Cost-Effectiveness of Multifaceted Built Environment Interventions for Reducing Transmission of Pathogenic Bacteria in Healthcare Facilities

Marietta M. Squire, Takeru Igusa, Sauleh Siddiqui, Gareth K. Sessel, Edward N. Squire

Research output: Contribution to journalArticlepeer-review

2 Scopus citations


Objectives: The objective of this study is to determine the optimal allocation of budgets for pairs of alterations that reduce pathogenic bacterial transmission. Three alterations of the built environment are examined: handwashing stations (HW), relative humidity control (RH), and negatively pressured treatment rooms (NP). These interventions were evaluated to minimize total cost of healthcare-associated infections (HAIs), including medical and litigation costs. Background: HAIs are largely preventable but are difficult to control because of their multiple mechanisms of transmission. Moreover, the costs of HAIs and resulting mortality are increasing with the latest estimates at US$9.8 billion annually. Method: Using 6 years of longitudinal multidrug-resistant infection data, we simulated the transmission of pathogenic bacteria and the infection control efforts of the three alterations using Chamchod and Ruan’s model. We determined the optimal budget allocations among the alterations by representing them under Karush–Kuhn–Tucker conditions for this nonlinear optimization problem. Results: We examined 24 scenarios using three virulence levels across three facility sizes with varying budget levels. We found that in general, most of the budget is allocated to the NP or RH alterations in each intervention. At lower budgets, however, it was necessary to use the lower cost alterations, HW or RH. Conclusions: Mathematical optimization offers healthcare enterprise executives and engineers a tool to assist with the design of safer healthcare facilities within a fiscally constrained environment. Herein, models were developed for the optimal allocation of funds between HW, RH, and negatively pressured treatment rooms (NP) to best reduce HAIs. Specific strategies vary by facility size and virulence.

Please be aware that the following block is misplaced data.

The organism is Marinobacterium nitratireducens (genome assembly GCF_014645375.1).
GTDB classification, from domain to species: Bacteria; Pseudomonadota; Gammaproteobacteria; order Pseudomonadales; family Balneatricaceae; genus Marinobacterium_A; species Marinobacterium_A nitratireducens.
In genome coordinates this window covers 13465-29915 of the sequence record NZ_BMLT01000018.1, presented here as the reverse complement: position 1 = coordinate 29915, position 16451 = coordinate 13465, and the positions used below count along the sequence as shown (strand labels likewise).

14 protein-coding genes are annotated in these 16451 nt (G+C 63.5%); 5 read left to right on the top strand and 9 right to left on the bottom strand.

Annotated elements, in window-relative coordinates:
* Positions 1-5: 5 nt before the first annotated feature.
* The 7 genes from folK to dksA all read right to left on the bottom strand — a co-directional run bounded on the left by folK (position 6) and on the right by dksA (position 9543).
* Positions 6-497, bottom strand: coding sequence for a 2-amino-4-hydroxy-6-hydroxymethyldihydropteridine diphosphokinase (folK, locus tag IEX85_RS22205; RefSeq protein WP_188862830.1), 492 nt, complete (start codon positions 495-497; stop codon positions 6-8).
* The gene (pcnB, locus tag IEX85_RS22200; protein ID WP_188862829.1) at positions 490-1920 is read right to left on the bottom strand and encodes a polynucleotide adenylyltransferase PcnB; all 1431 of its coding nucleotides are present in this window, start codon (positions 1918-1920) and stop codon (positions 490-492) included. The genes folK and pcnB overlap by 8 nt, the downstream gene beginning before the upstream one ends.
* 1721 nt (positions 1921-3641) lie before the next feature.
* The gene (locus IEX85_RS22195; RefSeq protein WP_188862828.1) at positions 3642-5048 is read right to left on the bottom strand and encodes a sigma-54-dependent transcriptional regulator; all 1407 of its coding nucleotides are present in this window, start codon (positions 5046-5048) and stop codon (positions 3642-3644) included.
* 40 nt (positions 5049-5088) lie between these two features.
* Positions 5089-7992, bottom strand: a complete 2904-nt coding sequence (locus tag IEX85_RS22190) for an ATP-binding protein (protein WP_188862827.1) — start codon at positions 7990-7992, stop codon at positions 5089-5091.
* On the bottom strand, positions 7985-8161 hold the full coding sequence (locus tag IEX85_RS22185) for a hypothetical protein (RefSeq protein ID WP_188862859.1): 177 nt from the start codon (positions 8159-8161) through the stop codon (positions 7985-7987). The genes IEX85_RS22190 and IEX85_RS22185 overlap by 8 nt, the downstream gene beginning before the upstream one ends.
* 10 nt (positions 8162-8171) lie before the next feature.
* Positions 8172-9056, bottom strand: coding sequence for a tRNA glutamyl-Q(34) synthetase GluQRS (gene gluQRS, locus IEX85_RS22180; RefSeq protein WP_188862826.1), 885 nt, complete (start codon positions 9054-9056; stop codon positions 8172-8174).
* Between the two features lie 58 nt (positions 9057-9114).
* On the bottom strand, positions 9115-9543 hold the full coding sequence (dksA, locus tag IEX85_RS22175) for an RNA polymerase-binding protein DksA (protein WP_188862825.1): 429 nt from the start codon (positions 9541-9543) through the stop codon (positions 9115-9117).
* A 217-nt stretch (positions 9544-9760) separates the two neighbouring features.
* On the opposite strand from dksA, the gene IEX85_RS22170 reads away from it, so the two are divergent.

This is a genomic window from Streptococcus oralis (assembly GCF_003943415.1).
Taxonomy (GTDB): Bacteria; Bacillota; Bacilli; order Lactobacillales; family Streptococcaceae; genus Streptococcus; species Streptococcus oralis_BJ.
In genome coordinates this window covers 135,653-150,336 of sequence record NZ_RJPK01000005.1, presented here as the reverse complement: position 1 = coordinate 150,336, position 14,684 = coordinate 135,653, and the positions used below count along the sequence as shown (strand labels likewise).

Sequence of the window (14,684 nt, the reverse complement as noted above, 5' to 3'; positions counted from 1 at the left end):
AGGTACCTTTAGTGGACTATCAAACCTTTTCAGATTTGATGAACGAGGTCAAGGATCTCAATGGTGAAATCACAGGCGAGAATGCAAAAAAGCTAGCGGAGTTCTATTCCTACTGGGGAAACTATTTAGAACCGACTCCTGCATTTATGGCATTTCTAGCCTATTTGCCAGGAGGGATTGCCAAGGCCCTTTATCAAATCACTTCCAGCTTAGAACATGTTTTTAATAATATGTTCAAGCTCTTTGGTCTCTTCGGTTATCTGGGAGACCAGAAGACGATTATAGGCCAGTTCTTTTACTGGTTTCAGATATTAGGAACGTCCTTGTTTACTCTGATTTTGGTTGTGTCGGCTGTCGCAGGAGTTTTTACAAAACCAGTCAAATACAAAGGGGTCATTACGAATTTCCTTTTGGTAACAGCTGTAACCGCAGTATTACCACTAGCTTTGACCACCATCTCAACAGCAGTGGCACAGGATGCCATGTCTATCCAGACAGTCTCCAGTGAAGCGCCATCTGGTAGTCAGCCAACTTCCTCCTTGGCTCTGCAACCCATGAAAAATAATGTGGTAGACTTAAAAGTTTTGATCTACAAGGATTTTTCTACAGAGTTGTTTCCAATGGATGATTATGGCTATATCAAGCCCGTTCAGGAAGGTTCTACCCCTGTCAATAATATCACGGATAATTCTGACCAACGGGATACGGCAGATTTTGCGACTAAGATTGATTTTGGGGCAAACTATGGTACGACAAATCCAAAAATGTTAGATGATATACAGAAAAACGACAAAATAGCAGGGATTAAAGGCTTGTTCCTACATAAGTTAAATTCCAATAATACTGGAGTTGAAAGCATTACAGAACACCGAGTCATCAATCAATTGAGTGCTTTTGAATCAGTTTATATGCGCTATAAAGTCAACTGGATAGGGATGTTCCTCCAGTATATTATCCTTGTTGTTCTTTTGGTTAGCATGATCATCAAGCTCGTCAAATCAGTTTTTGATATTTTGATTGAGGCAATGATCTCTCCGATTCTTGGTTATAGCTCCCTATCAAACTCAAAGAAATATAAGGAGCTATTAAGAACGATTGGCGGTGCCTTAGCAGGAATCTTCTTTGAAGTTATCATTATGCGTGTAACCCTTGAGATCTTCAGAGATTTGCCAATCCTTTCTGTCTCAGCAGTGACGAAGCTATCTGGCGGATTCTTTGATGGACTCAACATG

Original languageEnglish (US)
Pages (from-to)147-161
Number of pages15
JournalHealth Environments Research and Design Journal
Issue number2
StatePublished - Apr 1 2019


  • CRE
  • MRSA
  • VRE
  • airborne transmission
  • design
  • healthcare-associated infections
  • hospital
  • hospital hygiene
  • infection control
  • patient safety

ASJC Scopus subject areas

  • Public Health, Environmental and Occupational Health
  • Critical Care and Intensive Care Medicine


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